“A solid entry to the biopic canon”
Prison break films have always had a market, and the historical context of Escape from Pretoria adds verisimilitude to the genre; some suspense is inevitably removed in the process, but the psychological portraits are worth noting. Francis Annan’s film, based on the memoirs of ANC activist Tim Jenkin, opens on Jenkin (Daniel Radcliffe) and his colleague Stephen Lee (Daniel Webber) being arrested after blasting resistance pamphlets from homemade explosive devices. It is a nonviolent demonstration, albeit a noisy and unmissable one, and they are found guilty as terrorists by apartheid South African courts. Sent to Pretoria Local Prison for White Males, the two join forces with fellow inmates and hatch a plan to escape.
The events that follow are not necessarily surprising by virtue, though they are unfortunately hampered by staid pacing and an unremarkable visual style. The more fascinating yet mundane aspects of a real-life run – endless admin, coded letters, and unglamorous escape routes – seem ripe for creative stylistic and narrative choices, but these are largely squandered. On a more positive note, the film’s greatest strength is its myopia – Jenkin and Lee are the sole focus, and their internal and external choices are granted prominence. Small moments of doubt shine – the moments after the bombs explode, the sentencing, an ill-judged flight, a late-night breakdown in an isolated cell – highlighting the human toll of incarceration and fortitude in the face of unjust laws.
Daniel Radcliffe’s South African accent does not always convince, but the 30-year-old actor has grown from Harry Potter to more diverse and challenging fare with aplomb. He downplays Jenkin’s heroism at every turn: this is a man who is doing what he needs in order to live with himself, nothing more. There is a marked contrast between his cautious planning and Lee’s impulsive demeanour from the opening act of resistance through each stage of their imprisonment and escape. The resulting tensions further humanise these figures, putting the personal before the political.
On that note, the politics of the era run largely in the background aside from context given before Jenkin and Lee set off their explosives. That said, Escape from Pretoria is largely aware of the freedoms and possibilities afforded Jenkin and Lee based on their skin colour. Even in prison, a basic level of humanity is granted to them that is denied to the black cooks and janitors. Additionally, when the story of the group’s escape to London comes up over surtitles at the end, it notes that they were able to continue ANC efforts from abroad and successfully evade re-arrest. They have given up their country but found another measure of freedom in the process. In contrast, the news of Jenkin’s black partner’s detention following the prison break, and the fact that she could never see him again, is devastatingly noted. There is questionable value in focusing on white hardships and struggles during apartheid, even in allyship, but Escape from Pretoria largely sidesteps the worst of the white saviour trope through this cognisance. The story is never bigger than these men.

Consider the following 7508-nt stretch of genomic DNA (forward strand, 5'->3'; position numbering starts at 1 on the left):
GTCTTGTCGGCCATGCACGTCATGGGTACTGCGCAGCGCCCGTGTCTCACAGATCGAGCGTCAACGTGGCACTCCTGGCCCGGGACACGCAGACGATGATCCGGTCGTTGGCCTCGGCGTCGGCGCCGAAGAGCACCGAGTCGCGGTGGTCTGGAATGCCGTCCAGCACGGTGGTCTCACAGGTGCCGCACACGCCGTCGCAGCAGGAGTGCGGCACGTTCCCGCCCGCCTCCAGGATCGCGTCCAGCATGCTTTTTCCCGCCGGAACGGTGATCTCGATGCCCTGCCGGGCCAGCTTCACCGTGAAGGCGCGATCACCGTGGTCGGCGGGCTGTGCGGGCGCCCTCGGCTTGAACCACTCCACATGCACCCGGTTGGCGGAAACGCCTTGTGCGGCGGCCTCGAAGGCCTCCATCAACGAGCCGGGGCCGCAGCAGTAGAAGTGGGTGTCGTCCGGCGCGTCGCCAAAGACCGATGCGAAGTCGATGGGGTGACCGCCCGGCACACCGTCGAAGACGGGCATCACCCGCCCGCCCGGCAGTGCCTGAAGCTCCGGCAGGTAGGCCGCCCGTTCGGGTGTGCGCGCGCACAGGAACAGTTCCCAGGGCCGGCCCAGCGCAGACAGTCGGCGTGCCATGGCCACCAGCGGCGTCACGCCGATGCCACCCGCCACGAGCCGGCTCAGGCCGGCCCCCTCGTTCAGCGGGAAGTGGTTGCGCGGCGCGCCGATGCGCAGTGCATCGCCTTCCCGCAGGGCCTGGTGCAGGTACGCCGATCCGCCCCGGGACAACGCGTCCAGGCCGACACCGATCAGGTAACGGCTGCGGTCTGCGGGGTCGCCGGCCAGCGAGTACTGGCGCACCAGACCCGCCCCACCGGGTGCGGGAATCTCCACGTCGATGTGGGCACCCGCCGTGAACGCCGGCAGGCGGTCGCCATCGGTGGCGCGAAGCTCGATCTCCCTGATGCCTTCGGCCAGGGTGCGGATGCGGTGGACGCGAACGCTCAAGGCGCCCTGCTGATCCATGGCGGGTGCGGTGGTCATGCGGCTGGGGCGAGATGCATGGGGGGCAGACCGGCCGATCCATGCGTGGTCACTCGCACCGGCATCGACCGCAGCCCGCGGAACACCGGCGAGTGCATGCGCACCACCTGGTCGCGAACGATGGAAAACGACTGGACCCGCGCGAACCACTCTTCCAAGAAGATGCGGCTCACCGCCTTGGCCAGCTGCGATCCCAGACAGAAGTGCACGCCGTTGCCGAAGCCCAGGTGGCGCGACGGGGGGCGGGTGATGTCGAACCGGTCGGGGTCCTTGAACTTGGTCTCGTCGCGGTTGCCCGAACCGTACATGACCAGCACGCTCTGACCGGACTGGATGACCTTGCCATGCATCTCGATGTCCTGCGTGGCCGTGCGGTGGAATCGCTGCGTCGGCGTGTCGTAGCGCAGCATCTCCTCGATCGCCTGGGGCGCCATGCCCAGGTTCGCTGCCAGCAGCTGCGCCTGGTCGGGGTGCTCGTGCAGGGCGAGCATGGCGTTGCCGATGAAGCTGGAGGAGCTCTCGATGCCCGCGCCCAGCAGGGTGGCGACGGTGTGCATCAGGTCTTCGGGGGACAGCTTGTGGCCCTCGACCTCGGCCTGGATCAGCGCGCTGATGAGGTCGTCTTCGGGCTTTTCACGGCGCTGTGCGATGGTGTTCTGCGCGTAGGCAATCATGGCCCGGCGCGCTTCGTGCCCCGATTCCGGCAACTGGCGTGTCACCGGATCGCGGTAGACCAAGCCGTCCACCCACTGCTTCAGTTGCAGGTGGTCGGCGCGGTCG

As Jenkin voices over the dissent that will land him in prison, ‘unless we got up from our privileged white lives and did something our lives were meaningless.’ While suffering from a lacklustre execution, Escape from Pretoria finds value in the little resistances without deifying its protagonists, proving a solid entry to the biopic canon and telling a story that is sadly as resonant today as it was in the 1970s.
Directed By: Francis Annan
Produced By: David Barron, Mark Blaney, Gary Hamilton, Michelle Krumm, Jackie Sheppard
Cast: Daniel Radcliffe, Daniel Webber, Ian Hart
Release Date: 6 March 2020
Featured Image Courtesy of Arclight Films